With the return of warm weather, everyone wants to spend more time outdoors—including our pets. Like people, pets are also at risk for health complications that can arise from tick and flea bites. We want to remind pet owners that protecting pets from ticks and fleas is a necessity.
Lyme disease is the one of the more well known diseases spread by ticks. This disease is spread mainly by blacklegged deer ticks. However, there are other diseases that can be spread by ticks. For instance, Rocky Mountain Spotted Fever is transmitted by the American dog tick, and the Powassan virus is spread by blacklegged deer ticks.
Although you can find ticks across the country, they are especially popular in the southeast region, which is why we caution pet owners.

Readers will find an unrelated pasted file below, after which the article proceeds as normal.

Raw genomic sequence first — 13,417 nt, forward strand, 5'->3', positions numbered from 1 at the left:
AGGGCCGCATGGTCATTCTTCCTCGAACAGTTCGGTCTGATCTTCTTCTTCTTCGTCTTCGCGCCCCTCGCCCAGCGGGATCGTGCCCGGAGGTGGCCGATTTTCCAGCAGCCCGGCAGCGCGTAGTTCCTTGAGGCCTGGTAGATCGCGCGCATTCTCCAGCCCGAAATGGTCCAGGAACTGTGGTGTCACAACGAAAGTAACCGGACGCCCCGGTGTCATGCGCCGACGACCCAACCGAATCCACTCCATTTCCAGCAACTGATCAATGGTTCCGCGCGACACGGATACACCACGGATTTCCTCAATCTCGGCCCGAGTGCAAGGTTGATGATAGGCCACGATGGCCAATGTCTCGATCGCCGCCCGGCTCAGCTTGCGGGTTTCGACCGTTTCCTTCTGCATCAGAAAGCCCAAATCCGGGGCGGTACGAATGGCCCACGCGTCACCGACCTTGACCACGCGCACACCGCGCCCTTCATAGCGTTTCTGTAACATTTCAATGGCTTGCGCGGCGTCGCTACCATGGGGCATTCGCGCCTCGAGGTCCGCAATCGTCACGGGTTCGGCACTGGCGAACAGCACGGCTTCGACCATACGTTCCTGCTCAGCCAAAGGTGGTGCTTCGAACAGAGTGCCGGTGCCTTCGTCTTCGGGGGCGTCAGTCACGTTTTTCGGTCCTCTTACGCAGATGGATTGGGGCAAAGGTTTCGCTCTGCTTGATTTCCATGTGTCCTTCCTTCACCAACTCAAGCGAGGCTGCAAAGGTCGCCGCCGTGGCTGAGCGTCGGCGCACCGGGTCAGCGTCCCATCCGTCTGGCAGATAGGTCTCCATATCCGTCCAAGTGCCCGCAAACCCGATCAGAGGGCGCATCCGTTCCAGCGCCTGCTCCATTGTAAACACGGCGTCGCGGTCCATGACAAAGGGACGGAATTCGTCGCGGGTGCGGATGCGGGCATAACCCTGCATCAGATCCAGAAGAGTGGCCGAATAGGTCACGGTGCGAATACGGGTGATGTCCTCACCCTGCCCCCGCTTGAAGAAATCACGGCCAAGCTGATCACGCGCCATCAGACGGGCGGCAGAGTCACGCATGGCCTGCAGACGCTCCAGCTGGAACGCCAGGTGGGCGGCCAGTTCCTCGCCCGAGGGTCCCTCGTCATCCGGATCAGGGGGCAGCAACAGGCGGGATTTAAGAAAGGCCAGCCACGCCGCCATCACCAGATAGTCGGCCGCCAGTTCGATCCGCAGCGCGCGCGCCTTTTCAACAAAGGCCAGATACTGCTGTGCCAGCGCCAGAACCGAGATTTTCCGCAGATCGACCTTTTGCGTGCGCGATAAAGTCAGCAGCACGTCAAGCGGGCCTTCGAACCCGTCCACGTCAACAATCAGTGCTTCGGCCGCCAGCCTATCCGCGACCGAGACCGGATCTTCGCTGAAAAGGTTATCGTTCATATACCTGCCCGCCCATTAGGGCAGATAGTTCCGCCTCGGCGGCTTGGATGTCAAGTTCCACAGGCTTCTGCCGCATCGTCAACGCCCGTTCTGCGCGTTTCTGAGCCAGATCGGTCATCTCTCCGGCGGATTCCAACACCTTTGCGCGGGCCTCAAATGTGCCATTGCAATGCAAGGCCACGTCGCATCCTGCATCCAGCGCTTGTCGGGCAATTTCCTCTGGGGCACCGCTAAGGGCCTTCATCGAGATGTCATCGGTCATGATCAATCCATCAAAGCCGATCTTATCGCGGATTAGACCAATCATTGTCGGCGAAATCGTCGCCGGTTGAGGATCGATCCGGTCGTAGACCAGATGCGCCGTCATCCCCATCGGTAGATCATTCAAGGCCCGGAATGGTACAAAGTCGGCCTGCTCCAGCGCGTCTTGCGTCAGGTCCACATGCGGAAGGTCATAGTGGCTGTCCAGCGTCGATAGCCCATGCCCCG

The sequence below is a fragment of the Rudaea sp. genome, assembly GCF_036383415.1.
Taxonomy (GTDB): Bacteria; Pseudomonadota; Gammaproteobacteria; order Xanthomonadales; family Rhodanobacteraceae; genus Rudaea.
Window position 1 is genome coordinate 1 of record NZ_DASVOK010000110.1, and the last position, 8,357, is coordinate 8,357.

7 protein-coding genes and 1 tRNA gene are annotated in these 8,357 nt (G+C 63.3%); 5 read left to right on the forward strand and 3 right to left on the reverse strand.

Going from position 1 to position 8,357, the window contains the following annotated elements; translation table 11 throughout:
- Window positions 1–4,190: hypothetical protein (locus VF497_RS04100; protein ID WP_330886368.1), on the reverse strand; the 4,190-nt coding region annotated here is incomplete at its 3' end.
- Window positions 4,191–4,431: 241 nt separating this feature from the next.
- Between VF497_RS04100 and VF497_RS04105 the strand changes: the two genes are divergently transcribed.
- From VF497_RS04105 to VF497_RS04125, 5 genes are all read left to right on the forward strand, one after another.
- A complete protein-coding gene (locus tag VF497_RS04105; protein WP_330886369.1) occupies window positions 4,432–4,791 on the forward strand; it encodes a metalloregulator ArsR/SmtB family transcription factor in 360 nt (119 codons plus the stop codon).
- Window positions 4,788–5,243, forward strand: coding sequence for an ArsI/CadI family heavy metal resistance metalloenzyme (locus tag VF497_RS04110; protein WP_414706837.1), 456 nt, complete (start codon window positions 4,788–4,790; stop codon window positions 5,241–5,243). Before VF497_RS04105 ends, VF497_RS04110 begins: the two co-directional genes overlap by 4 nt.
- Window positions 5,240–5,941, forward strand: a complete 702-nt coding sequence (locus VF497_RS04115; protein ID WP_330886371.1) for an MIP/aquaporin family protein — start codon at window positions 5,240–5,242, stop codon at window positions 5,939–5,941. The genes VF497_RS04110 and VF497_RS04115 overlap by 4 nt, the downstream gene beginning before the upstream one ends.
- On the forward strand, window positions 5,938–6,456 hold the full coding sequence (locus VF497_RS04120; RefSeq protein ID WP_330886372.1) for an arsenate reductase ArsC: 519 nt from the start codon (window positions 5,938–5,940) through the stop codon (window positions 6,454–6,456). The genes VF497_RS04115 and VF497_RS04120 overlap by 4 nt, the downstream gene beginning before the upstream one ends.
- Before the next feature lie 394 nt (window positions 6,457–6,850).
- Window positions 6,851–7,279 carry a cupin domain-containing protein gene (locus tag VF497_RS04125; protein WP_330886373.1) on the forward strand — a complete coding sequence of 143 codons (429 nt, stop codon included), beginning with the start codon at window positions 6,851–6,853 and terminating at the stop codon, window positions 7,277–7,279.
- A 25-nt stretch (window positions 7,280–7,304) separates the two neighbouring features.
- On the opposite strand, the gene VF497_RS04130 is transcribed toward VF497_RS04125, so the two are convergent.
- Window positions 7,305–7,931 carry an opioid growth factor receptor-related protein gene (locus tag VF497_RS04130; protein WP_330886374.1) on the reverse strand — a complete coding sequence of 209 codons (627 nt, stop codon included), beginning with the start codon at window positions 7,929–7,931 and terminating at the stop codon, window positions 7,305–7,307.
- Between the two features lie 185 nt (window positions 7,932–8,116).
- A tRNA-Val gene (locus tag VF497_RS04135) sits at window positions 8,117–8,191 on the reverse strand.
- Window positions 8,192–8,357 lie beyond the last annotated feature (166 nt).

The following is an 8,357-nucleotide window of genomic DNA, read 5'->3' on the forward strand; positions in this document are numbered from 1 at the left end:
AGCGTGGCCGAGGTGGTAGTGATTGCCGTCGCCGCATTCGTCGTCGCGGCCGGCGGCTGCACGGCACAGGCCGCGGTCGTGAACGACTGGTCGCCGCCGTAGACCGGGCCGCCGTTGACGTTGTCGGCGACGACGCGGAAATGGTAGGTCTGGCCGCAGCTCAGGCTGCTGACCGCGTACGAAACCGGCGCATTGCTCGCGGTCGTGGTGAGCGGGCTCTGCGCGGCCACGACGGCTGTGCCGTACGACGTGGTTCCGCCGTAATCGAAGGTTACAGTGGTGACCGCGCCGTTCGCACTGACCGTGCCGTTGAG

Lyme disease can cause fever, decreased appetite, painful joints, limping and lethargy in your pet. In severe cases, kidney disease can also occur. American dog ticks are larger than blacklegged deer ticks and can cause tick paralysis when a female dog tick attaches near a pet’s spinal cord. Tick paralysis can lead to muscle weakness, loss of coordination and, in some cases, death from respiratory failure.
Fleas can also cause serious health problems. The itchy red bumps left by fleas can lead to excessive scratching, anemia, dermatitis and tapeworms. Fleas can also become a problem when pets bring them inside the home. Once there, they can reproduce in bedding, carpets or furniture.
The National Pest Management Association (NPMA) recommends these tips for protecting pets from ticks and fleas:
For more information on stinging insects, please visit Smarterpestcontrol.com